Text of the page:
As if the talc product liability lawsuits weren’t enough headache for Johnson & Johnson, the New Jersey pharma is now facing another lawsuit from patients, this time about a recent data breach.
J&J and IBM were hit with a proposed class action over a recent data breach at J&J’s patient assistance program, Janssen CarePath, which is managed by IBM.
A Florida resident alleged that the companies failed to properly protect personal identity and health information up to industry standards or as required by the Health Insurance Portability and Accountability Act, according to a complaint filed with the federal court in the Southern District of New York.
Besides a class-action designation and a jury trial, the lawsuit is seeking an award of damages, among several other demands for J&J and IBM to purge existing personal information and improve their data security.
IBM reported the data breach earlier this month. According to the tech giant, J&J became aware of a technical problem in the Janssen CarePath system and alerted IBM. An IBM investigation confirmed “unauthorized access to personal information in the database” on Aug. 2 but wasn’t able to ascertain the scope of the breach.
The J&J patient assistance platform holds such data as individuals’ names and their contact information, dates of birth, medications and associated conditions but not Social Security numbers and bank accounts, according to IBM.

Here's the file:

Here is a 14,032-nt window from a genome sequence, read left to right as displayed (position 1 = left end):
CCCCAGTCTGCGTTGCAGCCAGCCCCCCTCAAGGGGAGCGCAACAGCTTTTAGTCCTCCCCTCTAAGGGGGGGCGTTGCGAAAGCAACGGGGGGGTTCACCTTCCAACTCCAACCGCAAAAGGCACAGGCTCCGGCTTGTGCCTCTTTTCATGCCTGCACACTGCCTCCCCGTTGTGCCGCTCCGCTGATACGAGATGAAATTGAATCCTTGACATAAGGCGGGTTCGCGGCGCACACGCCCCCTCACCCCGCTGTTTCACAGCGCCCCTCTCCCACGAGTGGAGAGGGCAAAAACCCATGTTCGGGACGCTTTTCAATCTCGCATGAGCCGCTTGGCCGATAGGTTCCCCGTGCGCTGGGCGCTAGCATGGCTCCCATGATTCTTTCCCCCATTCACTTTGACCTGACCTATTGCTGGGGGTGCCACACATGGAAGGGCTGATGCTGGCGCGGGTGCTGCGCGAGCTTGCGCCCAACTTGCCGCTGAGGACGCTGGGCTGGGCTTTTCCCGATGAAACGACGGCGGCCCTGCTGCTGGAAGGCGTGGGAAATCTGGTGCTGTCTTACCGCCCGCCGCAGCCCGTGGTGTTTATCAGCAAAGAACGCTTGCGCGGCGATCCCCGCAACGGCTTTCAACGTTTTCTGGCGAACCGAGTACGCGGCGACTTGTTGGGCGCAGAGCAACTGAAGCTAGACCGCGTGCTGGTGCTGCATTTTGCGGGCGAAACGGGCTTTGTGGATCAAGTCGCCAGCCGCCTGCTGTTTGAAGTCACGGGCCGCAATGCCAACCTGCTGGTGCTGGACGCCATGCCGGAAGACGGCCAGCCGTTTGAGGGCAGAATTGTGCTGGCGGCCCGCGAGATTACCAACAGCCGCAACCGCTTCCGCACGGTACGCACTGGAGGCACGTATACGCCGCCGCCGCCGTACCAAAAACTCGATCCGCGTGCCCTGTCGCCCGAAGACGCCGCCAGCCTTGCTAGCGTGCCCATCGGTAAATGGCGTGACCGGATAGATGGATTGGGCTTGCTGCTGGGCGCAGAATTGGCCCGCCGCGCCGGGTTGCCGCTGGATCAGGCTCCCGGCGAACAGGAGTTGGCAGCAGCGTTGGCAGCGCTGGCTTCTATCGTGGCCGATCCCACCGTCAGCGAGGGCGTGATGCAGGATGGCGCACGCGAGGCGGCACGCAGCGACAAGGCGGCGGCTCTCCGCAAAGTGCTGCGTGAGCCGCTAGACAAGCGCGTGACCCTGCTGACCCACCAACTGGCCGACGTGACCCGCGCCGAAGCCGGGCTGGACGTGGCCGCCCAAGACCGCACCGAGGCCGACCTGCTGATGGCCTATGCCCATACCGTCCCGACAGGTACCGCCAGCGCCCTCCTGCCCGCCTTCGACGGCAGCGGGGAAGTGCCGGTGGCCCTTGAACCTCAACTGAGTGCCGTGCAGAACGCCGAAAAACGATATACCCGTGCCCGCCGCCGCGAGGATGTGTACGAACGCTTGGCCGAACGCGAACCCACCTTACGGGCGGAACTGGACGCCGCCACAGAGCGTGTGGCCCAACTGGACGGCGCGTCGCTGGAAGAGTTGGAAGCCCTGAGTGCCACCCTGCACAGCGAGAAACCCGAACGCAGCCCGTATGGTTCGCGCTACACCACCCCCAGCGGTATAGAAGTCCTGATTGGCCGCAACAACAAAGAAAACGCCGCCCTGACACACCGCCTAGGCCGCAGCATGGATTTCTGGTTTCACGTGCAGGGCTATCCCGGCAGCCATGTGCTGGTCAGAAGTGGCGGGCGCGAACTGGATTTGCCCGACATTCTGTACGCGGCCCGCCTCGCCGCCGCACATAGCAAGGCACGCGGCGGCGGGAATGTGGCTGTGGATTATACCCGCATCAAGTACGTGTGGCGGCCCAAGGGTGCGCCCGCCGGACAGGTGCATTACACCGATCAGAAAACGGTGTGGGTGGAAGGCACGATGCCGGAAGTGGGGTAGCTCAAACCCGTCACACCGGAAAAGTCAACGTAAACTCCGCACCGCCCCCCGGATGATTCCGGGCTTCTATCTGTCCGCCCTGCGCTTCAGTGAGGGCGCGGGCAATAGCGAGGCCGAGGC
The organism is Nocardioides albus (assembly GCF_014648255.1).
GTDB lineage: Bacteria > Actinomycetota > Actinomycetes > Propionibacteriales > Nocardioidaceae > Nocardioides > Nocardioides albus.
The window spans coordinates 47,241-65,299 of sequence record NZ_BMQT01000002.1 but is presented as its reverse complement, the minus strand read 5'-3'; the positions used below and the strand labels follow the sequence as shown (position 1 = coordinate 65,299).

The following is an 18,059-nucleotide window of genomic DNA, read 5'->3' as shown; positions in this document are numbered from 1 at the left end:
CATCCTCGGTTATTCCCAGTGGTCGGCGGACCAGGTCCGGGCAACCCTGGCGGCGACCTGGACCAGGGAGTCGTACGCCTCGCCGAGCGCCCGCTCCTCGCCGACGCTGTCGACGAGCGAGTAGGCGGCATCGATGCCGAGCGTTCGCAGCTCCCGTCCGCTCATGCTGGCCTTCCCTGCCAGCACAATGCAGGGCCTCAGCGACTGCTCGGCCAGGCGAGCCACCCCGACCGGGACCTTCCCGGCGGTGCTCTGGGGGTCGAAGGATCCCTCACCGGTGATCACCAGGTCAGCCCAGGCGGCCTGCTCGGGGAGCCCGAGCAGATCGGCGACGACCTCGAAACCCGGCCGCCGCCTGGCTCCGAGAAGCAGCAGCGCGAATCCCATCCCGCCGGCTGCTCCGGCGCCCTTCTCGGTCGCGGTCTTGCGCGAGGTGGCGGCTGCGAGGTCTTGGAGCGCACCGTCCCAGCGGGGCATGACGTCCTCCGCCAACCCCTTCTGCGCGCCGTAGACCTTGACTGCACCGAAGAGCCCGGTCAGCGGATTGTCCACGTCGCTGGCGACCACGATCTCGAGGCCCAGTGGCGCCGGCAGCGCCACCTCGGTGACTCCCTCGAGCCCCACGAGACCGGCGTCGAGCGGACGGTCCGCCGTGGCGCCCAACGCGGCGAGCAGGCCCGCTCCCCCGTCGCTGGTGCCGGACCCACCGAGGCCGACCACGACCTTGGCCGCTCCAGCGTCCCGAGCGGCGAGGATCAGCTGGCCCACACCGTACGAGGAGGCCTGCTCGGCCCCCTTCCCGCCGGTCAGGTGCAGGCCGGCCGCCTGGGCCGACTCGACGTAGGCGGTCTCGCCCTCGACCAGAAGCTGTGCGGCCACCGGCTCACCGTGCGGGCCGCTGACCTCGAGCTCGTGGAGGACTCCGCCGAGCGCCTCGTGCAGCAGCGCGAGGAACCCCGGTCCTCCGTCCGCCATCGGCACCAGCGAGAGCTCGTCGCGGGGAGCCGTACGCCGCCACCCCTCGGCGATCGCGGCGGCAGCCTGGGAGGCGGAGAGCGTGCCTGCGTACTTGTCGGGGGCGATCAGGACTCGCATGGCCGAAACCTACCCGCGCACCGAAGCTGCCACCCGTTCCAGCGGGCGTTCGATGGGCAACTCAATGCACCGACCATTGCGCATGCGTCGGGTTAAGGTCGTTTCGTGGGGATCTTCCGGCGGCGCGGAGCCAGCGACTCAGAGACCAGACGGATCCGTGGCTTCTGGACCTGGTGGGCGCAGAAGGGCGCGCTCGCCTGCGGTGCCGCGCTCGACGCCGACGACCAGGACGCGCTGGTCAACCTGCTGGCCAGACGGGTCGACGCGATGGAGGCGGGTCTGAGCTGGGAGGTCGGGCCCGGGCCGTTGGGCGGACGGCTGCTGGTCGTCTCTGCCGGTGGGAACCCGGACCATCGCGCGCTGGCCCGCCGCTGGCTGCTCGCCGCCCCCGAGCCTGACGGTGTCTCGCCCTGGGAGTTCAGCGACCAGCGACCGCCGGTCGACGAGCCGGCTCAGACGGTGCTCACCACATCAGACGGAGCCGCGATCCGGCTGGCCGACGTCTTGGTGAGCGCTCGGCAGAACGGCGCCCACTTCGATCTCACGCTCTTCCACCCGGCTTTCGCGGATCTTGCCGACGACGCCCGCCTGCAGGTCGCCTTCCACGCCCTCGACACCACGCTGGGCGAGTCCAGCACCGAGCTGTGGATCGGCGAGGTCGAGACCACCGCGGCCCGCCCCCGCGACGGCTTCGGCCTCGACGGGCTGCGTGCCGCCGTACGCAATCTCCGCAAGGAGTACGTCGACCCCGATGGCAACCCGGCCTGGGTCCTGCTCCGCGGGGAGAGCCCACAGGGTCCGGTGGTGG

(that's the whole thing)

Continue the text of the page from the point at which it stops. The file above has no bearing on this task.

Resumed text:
IBM said the issue has been fixed, and patients are being offered one year of credit monitoring. But those measures are clearly not sufficient for the plaintiff. As the complaint pointed out, once personal data are stolen, “fraudulent use of that information and damage to victims may continue for years.”
Elaine Malinowski, the Floridian plaintiff, was notified of the breach via letter on Sept. 15. She is “made uncomfortable because her personal information and all of her health information is out there,” the complaint says.
Malinowski is now proposing a class of “thousands of” patients affected by the breach. For 2022 alone, the Janssen program assisted more than 1.16 million American patients with accessing medications, according to J&J’s website.
Data breach lawsuits have led to large payouts in the past. Last year, T-Mobile inked a $500 million settlement to resolve a class-action lawsuit related to a 2021 data breach that affected 76.6 million people in the U.S. Consumers recently started to receive cash payments as part of Equifax’s $425 million settlement over the credit reporting firm’s 2017 data breach.
In the healthcare world, Scripps Health in late 2022 agreed to pay nearly $3.6 million to nearly 1.2 million patients whose personal information was compromised during a 2021 data breach.